The liner Athenia is a fun addition to the fleet – not likely to be on the table much compared to the freighters and warships but there’s basically zero other tabletop quality passenger liners out there that I’ve found.

In 1/1200 scale 1 real world inch is 100 scale feet (1200 inches), which is a nice easy conversion to remember. Accordingly, a 400ft long ship would be 4″ long. Athenia comes out to about 5.25″ long, Ehrenfels slightly shorter at almost exactly 5″, the T2 tanker just under that, the Lake/Fort freighter at about 4.25″, the RN O/P-class destroyer at just under 3.5″, and finally the four Type VII U-boote at around 2.25″. Far as I can tell these are all correctly scaled, or close enough for jazz!

MV Ehrenfels in the foreground, Royal Navy O/P class destroyer, and in the back the T2 tanker, plus a nice look at the bows of Athenia and the Lake/Fort freighter.

In theory all of the ships need additional topmasts, cargo booms, and such added. If I do add them, I’ll use plastic broom bristle as that should be far more gamer-friendly (and more resilient to damage!) than plastic rod or fine stiff wire. I might well leave them with just the 3d printed mast they came with, to be honest. They’re gaming models, not static showpieces.

The four U-boats. I think they’re original conning tower, No. II style, No. IV style, and “flak” version in order from front to back. Just under 40mm long bow to stern.

I threw the U-boats into the order just for the heck of it, but they’re neat little models. You get four slightly different versions of the Type VII Uboote, with original conning tower, with No. II style conning tower, with No. IV style conning tower, and “Flak” with the extra AA gun platform. The 3d printed periscopes are incredibly fine and even if I don’t add cargo booms and such to the ships, I might well swap out the periscopes with broom bristle or superfine brass wire as being more resilient than the 3d printed resin will be!

The prices were comparable to or cheaper than pewter models of similar size (the pewter Liberty freighter from Last Square, for example) and less expensive than similarly detailed 3d prints from Shapeways. As mentioned above about the Athenia, JMS cover some vessels not commonly found elsewhere, so I was happy with these and might well order some more in the future. There’s a decent variety of Royal Navy WW2 vessels in the John’s Model Shipyards line (search here for ‘kit’ or ‘John’), a few German WW2, another few Japanese (mostly cruisers or battlecruisers for the two Axis navies), and a Liberty freighter to round things out. Nothing yet for the French, Italians, or (the biggest surprise) the Americans, but hopefully the range keeps expanding in the future. Personally I’d love to see more destroyers, corvettes, frigates, and similar, as those ships worked alongside coastal forces boats fairly regularly and that’s going to stay my main focus. Whoever is doing the 3d design work at JMS seems to know their stuff, know the limits of the 3d printer they’re using, and get a really nice level of detail on their ships!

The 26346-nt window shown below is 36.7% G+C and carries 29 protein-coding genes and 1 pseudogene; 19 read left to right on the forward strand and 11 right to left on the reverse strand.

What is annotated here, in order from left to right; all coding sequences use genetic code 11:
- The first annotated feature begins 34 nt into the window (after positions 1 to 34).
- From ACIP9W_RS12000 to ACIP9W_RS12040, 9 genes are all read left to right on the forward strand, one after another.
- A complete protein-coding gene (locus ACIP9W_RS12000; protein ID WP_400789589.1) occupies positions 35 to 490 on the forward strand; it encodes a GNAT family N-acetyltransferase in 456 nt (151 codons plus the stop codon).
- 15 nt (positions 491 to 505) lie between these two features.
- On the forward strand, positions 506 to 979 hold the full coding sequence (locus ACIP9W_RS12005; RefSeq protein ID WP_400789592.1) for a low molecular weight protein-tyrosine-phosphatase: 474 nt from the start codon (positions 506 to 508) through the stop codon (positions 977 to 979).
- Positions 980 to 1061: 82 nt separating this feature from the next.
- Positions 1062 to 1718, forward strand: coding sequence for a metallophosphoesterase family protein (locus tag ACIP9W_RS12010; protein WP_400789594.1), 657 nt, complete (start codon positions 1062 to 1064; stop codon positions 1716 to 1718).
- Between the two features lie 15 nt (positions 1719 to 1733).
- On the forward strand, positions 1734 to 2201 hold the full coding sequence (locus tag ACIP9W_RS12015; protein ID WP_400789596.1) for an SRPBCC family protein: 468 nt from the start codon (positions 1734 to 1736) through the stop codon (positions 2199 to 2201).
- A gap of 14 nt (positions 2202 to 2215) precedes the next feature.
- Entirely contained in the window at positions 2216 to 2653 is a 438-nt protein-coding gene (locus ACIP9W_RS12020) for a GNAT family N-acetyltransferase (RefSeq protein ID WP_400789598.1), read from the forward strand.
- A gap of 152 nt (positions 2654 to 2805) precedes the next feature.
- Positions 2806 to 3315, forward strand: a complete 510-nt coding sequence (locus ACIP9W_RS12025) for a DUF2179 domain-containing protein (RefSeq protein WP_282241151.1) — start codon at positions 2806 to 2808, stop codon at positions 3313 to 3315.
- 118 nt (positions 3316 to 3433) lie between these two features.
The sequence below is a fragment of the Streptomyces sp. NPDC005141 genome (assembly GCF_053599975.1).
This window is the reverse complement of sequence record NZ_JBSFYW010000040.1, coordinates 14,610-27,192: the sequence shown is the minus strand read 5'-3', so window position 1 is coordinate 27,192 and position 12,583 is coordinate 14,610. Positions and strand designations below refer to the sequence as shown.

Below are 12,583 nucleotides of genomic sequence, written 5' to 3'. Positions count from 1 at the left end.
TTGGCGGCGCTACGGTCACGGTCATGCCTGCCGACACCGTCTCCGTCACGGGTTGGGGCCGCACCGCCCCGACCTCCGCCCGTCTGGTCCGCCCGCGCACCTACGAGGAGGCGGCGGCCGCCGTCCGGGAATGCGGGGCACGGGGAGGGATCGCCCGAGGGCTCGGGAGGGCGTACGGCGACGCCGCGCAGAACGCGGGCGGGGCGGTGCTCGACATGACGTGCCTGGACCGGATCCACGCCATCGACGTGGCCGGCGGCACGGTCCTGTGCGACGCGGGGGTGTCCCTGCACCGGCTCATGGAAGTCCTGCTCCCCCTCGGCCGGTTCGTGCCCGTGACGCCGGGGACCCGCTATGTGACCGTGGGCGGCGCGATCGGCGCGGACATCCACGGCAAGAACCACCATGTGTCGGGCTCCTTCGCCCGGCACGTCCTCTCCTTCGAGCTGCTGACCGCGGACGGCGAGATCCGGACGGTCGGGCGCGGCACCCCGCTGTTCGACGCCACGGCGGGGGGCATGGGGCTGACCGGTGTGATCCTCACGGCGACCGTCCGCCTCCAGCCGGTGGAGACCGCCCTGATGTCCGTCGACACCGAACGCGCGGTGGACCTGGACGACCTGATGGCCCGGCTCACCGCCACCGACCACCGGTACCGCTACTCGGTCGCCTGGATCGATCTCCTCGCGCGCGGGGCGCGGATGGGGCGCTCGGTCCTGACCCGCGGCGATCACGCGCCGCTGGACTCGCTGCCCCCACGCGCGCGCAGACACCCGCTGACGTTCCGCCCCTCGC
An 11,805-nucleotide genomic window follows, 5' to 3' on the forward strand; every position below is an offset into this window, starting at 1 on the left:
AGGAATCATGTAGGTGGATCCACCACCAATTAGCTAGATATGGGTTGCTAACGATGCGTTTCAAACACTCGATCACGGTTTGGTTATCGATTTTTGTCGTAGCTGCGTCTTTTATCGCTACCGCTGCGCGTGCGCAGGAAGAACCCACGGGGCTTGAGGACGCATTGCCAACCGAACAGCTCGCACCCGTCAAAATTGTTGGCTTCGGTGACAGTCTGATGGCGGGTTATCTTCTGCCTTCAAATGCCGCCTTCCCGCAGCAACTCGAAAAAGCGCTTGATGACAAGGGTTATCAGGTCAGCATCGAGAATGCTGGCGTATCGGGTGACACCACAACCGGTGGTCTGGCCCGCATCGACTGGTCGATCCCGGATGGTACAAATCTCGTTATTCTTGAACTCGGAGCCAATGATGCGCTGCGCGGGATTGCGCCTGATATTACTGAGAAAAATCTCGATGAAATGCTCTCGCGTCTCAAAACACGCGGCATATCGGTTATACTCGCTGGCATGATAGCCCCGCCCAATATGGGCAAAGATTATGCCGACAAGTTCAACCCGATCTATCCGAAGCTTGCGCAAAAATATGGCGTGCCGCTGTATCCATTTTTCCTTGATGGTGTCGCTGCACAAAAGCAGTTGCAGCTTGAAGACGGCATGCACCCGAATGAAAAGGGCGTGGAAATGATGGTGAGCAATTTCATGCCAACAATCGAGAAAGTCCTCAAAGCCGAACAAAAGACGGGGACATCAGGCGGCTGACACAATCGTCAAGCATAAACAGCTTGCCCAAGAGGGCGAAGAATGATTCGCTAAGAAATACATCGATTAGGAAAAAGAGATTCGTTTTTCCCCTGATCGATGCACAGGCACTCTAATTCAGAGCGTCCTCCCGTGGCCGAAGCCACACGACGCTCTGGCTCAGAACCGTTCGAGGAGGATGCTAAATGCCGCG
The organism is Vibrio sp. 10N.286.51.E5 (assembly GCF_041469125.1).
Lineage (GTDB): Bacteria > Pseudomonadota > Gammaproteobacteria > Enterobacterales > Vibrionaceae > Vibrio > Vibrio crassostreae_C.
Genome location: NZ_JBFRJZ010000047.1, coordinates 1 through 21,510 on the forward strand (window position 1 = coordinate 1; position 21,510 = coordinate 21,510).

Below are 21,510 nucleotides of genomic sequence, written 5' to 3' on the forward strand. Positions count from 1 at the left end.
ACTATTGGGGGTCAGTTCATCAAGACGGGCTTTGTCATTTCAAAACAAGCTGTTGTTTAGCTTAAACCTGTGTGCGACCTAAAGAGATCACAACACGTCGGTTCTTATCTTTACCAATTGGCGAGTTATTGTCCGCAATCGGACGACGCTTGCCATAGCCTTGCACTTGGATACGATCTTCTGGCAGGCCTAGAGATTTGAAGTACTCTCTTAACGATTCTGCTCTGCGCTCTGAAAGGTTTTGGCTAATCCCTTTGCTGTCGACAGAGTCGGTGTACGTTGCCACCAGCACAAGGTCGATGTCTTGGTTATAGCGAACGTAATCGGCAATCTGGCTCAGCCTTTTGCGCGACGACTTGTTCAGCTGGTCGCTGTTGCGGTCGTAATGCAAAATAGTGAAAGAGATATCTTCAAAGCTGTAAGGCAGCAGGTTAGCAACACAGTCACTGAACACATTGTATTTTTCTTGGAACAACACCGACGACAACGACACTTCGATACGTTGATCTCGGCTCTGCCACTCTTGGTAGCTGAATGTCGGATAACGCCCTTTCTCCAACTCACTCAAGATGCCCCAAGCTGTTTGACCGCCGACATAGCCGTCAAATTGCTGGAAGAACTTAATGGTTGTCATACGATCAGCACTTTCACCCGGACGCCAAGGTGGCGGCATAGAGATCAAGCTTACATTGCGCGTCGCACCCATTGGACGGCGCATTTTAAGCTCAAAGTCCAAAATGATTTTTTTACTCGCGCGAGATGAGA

Naval Scenery Articles To Date

Here’s all of my posts on 1/1200 coastal naval scenery so far… I’ll try to remember to add to this post as I create future articles!

Sandbars, Sandbanks, etc

Rocks vs Boats

Actual Islands

…and from 2020 when I started doing coastal naval as a scale and genre, the posts on my 12″ x 4″ coast modules, and painting Brigade’s Small Scale Scenery buildings.

Small Buildings & Tiny Ships (Part One)

Small Buildings & Tiny Ships (Part Two)

Small Buildings & Tiny Ships (Part Three)

A Headland for Tiny Ships

Coastline Complete

Fifty (or so) Tiny Buildings

Small Scale Islands

To round out the current run of small scale scenery for coastal naval games I decided on a trio of islands, one of them with a lighthouse.

As with the rest of these small scale naval terrain pieces the base is .040/1mm styrene plastic card, bought in bulk from my local plastic supplier, with the edges shaped and sanded.

I forgot to take an unpainted/unplastered photo, and this one is blurry, but you get the idea. Cork for the island shapes on plastic card bases, then premix plaster for the beaches and to provide a bit of variety on some of the flat areas.

The basic structure was more quarter inch cork board, in larger pieces than I used for the rocks. I broke pieces of cork by hand and shaped the edges mostly with my fingernails.

The beaches are premixed patching plaster, applied with a wet sculpting tool and mostly smoothed with a wet fingertip. The concrete jetty on the mid-sized island is a little sliver of styrene plastic square rod.

Basecoats in progress – my usual blue-green ocean colour, black on the islands, sandy on the beaches.